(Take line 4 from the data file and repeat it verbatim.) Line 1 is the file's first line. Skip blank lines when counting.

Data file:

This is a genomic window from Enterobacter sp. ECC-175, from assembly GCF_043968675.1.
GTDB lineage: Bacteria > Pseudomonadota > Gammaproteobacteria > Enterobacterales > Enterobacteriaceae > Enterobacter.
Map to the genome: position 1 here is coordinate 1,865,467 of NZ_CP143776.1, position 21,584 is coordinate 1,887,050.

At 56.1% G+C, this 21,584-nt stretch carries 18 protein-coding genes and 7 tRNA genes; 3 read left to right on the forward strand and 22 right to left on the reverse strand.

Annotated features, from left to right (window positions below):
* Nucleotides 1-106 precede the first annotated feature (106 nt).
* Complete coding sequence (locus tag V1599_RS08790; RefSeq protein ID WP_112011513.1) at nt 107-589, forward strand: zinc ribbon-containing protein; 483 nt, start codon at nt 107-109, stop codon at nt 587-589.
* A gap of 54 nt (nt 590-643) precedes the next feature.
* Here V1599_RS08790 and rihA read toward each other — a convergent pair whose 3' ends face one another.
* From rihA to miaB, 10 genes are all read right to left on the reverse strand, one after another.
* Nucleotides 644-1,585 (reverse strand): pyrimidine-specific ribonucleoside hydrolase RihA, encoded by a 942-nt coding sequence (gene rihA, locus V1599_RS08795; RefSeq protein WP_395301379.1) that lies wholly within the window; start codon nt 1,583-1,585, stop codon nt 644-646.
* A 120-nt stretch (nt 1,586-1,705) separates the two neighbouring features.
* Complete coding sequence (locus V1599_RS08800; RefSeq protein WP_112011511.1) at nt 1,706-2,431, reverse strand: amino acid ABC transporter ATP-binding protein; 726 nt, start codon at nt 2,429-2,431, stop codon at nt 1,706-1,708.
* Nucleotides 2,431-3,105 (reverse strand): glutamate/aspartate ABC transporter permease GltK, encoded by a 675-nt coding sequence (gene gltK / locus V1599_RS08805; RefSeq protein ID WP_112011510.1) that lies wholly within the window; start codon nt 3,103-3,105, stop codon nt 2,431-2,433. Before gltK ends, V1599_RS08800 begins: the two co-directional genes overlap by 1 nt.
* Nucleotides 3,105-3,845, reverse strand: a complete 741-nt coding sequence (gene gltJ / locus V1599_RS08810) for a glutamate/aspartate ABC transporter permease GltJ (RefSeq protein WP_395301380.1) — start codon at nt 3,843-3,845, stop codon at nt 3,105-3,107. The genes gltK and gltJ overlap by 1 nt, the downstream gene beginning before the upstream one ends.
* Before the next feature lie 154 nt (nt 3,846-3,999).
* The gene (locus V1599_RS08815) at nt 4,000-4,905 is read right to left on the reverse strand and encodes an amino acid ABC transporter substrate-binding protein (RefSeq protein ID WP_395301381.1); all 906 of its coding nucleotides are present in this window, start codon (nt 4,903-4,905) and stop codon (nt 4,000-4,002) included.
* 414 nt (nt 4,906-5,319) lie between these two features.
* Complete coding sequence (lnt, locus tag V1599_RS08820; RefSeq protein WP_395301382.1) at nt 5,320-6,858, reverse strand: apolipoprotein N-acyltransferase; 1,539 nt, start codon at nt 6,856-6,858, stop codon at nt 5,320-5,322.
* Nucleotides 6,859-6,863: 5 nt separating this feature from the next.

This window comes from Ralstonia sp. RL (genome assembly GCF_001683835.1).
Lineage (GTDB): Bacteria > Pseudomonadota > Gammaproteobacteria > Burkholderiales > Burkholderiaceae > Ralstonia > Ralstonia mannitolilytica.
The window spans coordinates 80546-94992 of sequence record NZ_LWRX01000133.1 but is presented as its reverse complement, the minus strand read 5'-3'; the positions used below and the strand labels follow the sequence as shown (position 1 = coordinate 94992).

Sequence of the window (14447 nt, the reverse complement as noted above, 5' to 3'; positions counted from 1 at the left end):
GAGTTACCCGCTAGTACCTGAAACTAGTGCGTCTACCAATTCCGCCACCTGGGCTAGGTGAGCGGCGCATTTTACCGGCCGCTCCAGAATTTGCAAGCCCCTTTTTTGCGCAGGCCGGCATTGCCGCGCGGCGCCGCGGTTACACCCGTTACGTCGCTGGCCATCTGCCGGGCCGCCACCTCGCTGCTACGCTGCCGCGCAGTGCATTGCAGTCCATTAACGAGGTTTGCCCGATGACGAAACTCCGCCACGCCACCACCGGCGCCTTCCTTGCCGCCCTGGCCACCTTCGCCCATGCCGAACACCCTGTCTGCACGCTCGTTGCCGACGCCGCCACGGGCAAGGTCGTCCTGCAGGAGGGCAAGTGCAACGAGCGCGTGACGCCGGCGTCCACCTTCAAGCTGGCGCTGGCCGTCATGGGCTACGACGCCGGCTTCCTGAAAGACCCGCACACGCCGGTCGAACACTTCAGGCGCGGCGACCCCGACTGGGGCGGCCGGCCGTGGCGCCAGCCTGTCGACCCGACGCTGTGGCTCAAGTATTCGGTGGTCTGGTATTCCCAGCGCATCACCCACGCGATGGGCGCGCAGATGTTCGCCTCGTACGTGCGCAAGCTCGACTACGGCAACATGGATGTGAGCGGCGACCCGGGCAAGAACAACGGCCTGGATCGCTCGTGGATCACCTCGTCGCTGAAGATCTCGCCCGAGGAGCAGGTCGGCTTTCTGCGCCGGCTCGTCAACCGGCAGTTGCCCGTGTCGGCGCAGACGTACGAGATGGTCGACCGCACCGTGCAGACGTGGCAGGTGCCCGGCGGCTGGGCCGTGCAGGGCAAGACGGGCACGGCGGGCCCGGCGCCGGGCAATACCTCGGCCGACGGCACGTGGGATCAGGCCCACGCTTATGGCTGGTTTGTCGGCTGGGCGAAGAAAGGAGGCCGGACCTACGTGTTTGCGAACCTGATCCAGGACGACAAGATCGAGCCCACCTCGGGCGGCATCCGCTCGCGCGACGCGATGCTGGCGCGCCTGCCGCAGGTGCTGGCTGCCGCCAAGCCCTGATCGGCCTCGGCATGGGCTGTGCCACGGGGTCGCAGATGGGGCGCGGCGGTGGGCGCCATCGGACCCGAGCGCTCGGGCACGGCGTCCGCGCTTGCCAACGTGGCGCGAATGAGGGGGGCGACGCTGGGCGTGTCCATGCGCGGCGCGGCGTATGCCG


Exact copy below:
At 56.1% G+C, this 21,584-nt stretch carries 18 protein-coding genes and 7 tRNA genes; 3 read left to right on the forward strand and 22 right to left on the reverse strand.